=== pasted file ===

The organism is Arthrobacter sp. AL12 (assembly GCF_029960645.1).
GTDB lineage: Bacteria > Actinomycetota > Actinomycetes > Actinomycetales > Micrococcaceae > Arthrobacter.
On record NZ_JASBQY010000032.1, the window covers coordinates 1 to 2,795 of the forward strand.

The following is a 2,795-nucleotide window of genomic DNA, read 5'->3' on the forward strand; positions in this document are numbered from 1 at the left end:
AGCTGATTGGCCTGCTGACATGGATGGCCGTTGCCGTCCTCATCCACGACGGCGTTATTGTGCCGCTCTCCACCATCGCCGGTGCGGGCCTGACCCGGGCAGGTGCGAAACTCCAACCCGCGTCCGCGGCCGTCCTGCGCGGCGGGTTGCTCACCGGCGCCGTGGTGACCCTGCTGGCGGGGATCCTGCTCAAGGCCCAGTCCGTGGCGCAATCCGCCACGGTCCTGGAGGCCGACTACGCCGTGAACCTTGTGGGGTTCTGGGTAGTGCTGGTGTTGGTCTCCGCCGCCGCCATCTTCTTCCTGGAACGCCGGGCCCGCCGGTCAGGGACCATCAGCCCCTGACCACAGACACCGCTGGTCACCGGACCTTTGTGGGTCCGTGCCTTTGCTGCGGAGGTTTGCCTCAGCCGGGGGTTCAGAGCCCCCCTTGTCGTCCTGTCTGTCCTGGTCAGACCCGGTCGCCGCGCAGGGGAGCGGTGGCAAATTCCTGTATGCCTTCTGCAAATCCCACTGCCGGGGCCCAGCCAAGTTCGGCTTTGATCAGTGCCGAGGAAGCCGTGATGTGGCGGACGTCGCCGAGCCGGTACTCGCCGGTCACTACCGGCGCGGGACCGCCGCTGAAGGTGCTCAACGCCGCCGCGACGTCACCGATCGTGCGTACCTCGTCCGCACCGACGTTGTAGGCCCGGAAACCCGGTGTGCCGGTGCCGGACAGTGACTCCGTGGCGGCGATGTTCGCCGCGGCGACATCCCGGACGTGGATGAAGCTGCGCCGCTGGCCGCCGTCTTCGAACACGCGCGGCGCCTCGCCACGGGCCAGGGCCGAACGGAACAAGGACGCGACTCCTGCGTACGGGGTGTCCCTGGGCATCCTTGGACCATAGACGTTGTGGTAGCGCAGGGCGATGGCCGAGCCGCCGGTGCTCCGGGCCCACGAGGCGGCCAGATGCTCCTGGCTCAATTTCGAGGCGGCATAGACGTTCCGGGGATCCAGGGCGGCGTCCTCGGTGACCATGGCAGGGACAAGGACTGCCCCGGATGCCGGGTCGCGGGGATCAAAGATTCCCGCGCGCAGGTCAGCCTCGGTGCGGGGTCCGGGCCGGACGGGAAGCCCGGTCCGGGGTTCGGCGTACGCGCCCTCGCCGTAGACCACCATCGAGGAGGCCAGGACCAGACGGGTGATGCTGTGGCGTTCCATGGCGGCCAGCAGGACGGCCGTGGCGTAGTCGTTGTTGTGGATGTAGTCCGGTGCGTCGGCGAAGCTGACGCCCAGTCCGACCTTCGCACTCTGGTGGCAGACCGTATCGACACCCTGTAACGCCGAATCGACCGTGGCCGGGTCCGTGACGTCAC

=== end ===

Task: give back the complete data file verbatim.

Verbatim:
The organism is Arthrobacter sp. AL12 (assembly GCF_029960645.1).
GTDB lineage: Bacteria > Actinomycetota > Actinomycetes > Actinomycetales > Micrococcaceae > Arthrobacter.
On record NZ_JASBQY010000032.1, the window covers coordinates 1 to 2,795 of the forward strand.

The following is a 2,795-nucleotide window of genomic DNA, read 5'->3' on the forward strand; positions in this document are numbered from 1 at the left end:
AGCTGATTGGCCTGCTGACATGGATGGCCGTTGCCGTCCTCATCCACGACGGCGTTATTGTGCCGCTCTCCACCATCGCCGGTGCGGGCCTGACCCGGGCAGGTGCGAAACTCCAACCCGCGTCCGCGGCCGTCCTGCGCGGCGGGTTGCTCACCGGCGCCGTGGTGACCCTGCTGGCGGGGATCCTGCTCAAGGCCCAGTCCGTGGCGCAATCCGCCACGGTCCTGGAGGCCGACTACGCCGTGAACCTTGTGGGGTTCTGGGTAGTGCTGGTGTTGGTCTCCGCCGCCGCCATCTTCTTCCTGGAACGCCGGGCCCGCCGGTCAGGGACCATCAGCCCCTGACCACAGACACCGCTGGTCACCGGACCTTTGTGGGTCCGTGCCTTTGCTGCGGAGGTTTGCCTCAGCCGGGGGTTCAGAGCCCCCCTTGTCGTCCTGTCTGTCCTGGTCAGACCCGGTCGCCGCGCAGGGGAGCGGTGGCAAATTCCTGTATGCCTTCTGCAAATCCCACTGCCGGGGCCCAGCCAAGTTCGGCTTTGATCAGTGCCGAGGAAGCCGTGATGTGGCGGACGTCGCCGAGCCGGTACTCGCCGGTCACTACCGGCGCGGGACCGCCGCTGAAGGTGCTCAACGCCGCCGCGACGTCACCGATCGTGCGTACCTCGTCCGCACCGACGTTGTAGGCCCGGAAACCCGGTGTGCCGGTGCCGGACAGTGACTCCGTGGCGGCGATGTTCGCCGCGGCGACATCCCGGACGTGGATGAAGCTGCGCCGCTGGCCGCCGTCTTCGAACACGCGCGGCGCCTCGCCACGGGCCAGGGCCGAACGGAACAAGGACGCGACTCCTGCGTACGGGGTGTCCCTGGGCATCCTTGGACCATAGACGTTGTGGTAGCGCAGGGCGATGGCCGAGCCGCCGGTGCTCCGGGCCCACGAGGCGGCCAGATGCTCCTGGCTCAATTTCGAGGCGGCATAGACGTTCCGGGGATCCAGGGCGGCGTCCTCGGTGACCATGGCAGGGACAAGGACTGCCCCGGATGCCGGGTCGCGGGGATCAAAGATTCCCGCGCGCAGGTCAGCCTCGGTGCGGGGTCCGGGCCGGACGGGAAGCCCGGTCCGGGGTTCGGCGTACGCGCCCTCGCCGTAGACCACCATCGAGGAGGCCAGGACCAGACGGGTGATGCTGTGGCGTTCCATGGCGGCCAGCAGGACGGCCGTGGCGTAGTCGTTGTTGTGGATGTAGTCCGGTGCGTCGGCGAAGCTGACGCCCAGTCCGACCTTCGCACTCTGGTGGCAGACCGTATCGACACCCTGTAACGCCGAATCGACCGTGGCCGGGTCCGTGACGTCAC